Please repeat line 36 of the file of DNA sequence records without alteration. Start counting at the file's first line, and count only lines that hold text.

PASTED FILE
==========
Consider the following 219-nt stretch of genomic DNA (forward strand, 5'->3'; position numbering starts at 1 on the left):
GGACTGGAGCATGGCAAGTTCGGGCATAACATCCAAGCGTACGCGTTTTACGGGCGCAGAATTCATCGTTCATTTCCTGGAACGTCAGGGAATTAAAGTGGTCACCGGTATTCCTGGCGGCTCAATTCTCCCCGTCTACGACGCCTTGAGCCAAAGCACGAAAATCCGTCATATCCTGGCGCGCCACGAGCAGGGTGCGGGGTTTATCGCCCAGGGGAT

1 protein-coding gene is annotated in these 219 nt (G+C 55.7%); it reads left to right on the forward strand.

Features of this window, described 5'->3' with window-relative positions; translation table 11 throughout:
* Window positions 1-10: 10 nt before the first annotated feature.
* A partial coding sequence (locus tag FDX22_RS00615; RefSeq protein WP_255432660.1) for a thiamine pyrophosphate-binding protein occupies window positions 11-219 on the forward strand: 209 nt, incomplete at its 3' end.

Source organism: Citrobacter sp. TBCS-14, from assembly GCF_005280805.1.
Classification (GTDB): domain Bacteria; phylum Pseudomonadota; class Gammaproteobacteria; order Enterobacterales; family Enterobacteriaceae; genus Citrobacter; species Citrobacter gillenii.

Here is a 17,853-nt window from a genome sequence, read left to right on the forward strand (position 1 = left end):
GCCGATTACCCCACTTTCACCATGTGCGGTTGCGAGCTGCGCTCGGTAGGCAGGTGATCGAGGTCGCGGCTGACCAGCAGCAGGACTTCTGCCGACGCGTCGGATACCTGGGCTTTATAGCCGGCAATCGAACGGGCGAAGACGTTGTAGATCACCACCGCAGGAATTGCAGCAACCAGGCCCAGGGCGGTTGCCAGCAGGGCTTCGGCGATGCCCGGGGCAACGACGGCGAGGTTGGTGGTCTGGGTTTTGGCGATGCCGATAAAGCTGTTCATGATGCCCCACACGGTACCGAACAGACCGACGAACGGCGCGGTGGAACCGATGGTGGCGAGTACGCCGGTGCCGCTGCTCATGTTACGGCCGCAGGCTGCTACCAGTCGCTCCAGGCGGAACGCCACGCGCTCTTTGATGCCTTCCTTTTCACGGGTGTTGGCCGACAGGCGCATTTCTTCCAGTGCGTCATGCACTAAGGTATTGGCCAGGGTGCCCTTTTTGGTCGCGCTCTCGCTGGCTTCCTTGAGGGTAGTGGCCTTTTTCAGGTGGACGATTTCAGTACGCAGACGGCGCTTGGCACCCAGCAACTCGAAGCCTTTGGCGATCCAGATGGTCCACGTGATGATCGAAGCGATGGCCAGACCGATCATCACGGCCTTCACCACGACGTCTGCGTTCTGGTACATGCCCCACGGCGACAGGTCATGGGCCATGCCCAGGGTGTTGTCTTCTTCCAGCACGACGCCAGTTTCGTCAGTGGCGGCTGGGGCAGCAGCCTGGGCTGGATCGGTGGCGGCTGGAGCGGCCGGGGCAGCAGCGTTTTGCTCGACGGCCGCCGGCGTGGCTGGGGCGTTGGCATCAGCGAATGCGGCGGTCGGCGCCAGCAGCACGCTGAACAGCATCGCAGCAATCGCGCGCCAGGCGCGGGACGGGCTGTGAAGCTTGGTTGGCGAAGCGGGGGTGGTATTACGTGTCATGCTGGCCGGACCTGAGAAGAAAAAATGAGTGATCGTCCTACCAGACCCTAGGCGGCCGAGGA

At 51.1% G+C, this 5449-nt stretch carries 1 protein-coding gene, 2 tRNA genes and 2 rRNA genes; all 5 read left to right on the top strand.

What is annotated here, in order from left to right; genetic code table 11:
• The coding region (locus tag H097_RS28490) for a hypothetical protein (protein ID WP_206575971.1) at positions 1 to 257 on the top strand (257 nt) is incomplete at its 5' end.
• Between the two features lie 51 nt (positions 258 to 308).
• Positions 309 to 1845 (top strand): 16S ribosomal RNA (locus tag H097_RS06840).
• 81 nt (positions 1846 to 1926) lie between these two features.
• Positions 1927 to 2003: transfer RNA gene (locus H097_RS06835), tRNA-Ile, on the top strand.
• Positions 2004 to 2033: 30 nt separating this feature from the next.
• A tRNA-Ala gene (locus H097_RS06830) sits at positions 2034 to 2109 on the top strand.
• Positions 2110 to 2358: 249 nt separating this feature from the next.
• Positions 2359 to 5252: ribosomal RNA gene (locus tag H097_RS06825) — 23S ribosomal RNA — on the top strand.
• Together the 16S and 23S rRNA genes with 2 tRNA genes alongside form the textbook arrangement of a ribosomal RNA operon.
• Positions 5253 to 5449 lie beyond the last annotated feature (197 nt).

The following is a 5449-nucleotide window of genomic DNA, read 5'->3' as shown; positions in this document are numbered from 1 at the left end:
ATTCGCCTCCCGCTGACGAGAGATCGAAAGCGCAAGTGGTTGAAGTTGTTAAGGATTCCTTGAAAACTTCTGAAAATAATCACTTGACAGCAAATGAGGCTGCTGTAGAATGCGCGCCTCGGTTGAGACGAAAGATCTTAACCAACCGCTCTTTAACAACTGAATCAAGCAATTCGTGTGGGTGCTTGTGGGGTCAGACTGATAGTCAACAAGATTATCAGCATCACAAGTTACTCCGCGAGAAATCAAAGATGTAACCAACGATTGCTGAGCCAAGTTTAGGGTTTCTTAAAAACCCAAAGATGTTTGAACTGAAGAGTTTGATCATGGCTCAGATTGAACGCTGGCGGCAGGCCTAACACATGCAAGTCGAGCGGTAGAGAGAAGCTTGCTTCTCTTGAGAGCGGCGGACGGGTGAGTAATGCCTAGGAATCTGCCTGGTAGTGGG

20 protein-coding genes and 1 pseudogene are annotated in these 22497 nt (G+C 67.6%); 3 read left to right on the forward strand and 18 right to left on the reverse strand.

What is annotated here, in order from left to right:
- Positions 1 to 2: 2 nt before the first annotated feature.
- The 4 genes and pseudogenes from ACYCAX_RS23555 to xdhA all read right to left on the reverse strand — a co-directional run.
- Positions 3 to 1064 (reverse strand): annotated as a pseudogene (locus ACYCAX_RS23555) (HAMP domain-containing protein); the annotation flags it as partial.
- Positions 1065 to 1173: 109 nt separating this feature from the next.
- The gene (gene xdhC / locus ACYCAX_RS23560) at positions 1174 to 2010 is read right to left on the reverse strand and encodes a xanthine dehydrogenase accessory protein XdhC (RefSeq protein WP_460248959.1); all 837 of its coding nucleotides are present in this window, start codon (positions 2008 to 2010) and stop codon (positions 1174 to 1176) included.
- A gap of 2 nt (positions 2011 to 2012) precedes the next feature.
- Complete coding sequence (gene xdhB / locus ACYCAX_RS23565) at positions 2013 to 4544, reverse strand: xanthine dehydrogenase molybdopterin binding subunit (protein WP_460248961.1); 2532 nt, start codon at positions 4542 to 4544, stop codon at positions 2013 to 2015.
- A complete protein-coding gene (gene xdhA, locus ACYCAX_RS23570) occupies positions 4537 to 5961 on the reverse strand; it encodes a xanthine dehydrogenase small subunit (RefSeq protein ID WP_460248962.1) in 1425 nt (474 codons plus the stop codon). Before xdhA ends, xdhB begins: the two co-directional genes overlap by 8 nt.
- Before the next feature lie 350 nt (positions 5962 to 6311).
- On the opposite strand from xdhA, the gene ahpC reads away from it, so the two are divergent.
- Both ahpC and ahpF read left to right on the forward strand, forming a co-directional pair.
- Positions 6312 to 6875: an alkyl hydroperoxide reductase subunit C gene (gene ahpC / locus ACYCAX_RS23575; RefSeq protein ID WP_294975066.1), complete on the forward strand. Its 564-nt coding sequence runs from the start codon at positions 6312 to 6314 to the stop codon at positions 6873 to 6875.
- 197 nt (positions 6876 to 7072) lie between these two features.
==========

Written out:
- Before the next feature lie 350 nt (positions 5962 to 6311).